Findings might help scientists develop novel and individualized patient therapies.
“I’d like a cheeseburger, large fries, soft drink, and an increased chance of developing osteoarthritis, please.” The next time you’re ordering lunch at your local fast food drive-through you might want to keep in mind that scientists are finding the old adage, “you are what you eat,” truer than we ever imagined.
New research findings illustrate the negative impact Western diets can have upon the naturally occurring microorganisms, including bacteria, living in the “gut,” (known as the microbiota). Foods that are high in sugar and fat, commonly found in Western diets, can lead to alterations in the microbiota. These alterations then lead to systemic inflammation as well as other changes that can increase the likelihood for the development and progression of a number of diseases.
UNC researchers are now conducting the first study that evaluates the potential for this process to lead to the development of osteoarthritis associated with obesity in people. The findings may help scientists develop novel and individualized dietary interventions that alter the composition of gut microbiota in order to reduce pain, improve function, and slow or stop the progression of osteoarthritis – the most common type of arthritis, and a significant cause of pain and disability. Due to its strong connection with aging and obesity, the prevalence of osteoarthritis in the U.S. is expected to double by the year 2030.
Richard Loeser, MD, Director of Basic and Translational Research at the Thurston Arthritis Research Center (TARC), and his co-investigators at the UNC School of Medicine, recently received a three-year grant from the Arthritis Foundation to conduct this innovative study. Biological samples for the study will be provided by the ongoing Johnston County Osteoarthritis Project, which is directed by Joanne M. Jordan, MD, MPH and managed by TARC. This study offers a large prospective population-based study of patients in NC that will serve as an extensive clinical database.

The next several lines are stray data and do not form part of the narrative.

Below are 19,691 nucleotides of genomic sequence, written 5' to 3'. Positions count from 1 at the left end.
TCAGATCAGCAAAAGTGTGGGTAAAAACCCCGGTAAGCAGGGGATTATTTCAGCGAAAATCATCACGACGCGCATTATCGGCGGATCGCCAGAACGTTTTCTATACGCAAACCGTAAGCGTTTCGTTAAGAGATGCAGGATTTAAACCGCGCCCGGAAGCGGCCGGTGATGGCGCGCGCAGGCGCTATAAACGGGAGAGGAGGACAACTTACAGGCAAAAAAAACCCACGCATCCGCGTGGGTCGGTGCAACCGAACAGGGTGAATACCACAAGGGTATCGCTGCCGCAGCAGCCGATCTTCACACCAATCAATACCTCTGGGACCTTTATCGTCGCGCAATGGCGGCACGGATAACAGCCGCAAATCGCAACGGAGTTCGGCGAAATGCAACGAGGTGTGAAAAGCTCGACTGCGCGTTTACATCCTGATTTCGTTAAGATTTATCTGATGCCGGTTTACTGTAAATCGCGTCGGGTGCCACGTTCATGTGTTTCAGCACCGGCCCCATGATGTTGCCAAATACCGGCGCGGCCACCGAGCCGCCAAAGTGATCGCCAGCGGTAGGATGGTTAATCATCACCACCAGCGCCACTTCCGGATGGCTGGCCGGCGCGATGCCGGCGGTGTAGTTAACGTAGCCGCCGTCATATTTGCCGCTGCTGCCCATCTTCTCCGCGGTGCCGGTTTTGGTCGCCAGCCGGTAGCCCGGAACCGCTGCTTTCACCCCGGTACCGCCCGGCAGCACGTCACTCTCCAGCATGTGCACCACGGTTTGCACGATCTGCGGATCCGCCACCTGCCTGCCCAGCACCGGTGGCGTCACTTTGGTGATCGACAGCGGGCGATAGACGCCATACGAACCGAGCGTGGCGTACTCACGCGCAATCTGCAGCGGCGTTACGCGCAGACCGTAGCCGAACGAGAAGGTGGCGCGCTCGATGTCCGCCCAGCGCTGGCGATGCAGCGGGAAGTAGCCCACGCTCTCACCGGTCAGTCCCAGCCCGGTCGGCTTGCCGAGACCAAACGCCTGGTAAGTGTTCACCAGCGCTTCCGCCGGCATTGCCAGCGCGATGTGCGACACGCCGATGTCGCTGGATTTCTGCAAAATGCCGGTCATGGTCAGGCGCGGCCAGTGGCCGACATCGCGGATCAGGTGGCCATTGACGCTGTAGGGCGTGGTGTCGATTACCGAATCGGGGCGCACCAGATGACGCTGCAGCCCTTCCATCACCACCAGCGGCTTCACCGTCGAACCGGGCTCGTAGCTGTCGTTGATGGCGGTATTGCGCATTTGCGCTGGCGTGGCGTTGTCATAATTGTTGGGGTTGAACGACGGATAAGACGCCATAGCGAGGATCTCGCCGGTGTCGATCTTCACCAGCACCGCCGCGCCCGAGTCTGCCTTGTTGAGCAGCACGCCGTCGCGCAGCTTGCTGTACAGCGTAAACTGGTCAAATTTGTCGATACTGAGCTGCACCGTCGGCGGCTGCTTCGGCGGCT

“A number of recent studies show that the specific composition of the 100 trillion microbes within the intestine plays a central role in influencing how the food we eat affects the function of the immune system, allergic and inflammatory responses, and aging,” says Loeser. “Despite these important functions, no one has studied the role of the microbiota in human osteoarthritis. We are very grateful to the Arthritis Foundation for helping to make this important research possible.”
Due to the rapid recent advances being made in dietary and microbial interventions to alter the intestinal microbiota, it is hoped that the findings from this research can be translated into safe and effective interventions for overweight and obese adults with osteoarthritis, and perhaps others who develop the disease as well.